Tribeca

Anish Kapoor’s Long-Awaited Bean Sculpture at 56 Leonard Street Gets Outlined, in Tribeca

Currently the tallest skyscraper in Tribeca is 56 Leonard Street, designed by Herzog & de Meuron. Its cantilevered balconies have created a distinctive and new architectural icon for Lower Manhattan. With the building complete, residents get to enjoy uninterrupted views of the Financial District to the south and the Midtown skyline to the north. But while most eyes are looking up at the Jenga-esque structure, something just as exciting was recently spotted down at street level.

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Renderings Revealed for Mixed-Use Development at 29-31 Leonard Street, in the Tribeca West Historic District

GE-T Architects have revealed proposals to renovate an existing, seven-story building at 29-31 Leonard Street, located within the Tribeca West Historic District. Silvera Properties reportedly purchased the property in 2018 for $24.5 million, and the submission will head to the City’s Landmarks Preservation Commission this week for review.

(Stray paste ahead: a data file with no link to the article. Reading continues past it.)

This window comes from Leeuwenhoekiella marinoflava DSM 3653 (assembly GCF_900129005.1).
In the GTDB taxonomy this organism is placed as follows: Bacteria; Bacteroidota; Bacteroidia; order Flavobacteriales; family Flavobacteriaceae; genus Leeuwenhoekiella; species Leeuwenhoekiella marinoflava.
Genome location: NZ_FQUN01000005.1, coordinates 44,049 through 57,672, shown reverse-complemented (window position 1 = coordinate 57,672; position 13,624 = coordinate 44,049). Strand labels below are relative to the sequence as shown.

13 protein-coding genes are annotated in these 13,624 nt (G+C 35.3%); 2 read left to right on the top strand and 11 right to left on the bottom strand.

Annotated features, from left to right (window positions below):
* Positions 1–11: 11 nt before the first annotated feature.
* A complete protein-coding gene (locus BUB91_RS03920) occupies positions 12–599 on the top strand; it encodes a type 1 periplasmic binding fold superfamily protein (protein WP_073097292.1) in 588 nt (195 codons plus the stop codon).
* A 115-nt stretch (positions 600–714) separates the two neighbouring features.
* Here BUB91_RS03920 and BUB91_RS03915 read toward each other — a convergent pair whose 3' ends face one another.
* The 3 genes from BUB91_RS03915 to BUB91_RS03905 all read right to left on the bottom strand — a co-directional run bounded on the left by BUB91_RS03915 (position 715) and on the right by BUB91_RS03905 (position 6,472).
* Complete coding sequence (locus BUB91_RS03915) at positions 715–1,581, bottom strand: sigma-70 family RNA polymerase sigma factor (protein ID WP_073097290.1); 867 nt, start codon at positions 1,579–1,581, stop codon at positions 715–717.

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Tribeca’s Newest Skyscraper Nears Topping-Out at 45 Park Place, in Lower Manhattan

Set to rise 667 feet atop a block that’s now been dubbed part of Tribeca, 45 Park Place is approaching topping-out. Designed by SOMA Architects with Ismael Leyva serving as the executive and residential architect, the tower is being developed by Sharif el-Gamal’s Soho Properties. The new 43-story skyscraper will have interiors designed by Piero Lissoni while sales of the units are being handled by Corcoran Sunshine. The building is now climbing past the 36th floor, where the last major setback on the eastern elevation is located.

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265 Broadway

Gene Kaufman-Designed Skyscraper at 265 Broadway Appears Stalled in Lower Manhattan

A 510-foot-tall mixed-use tower designed by Gene Kaufman Architect was proposed for 265-267 Broadway a few years ago, and recently YIMBY checked in for an update on progress, or lack thereof. The Roe Corporation is the developer for the 144,244 square foot site, which is expected to rise a decent height above the surrounding Lower Manhattan skyline once complete. However, with no demolition yet evident, it appears this development may be as dead as a Thanksgiving turkey.

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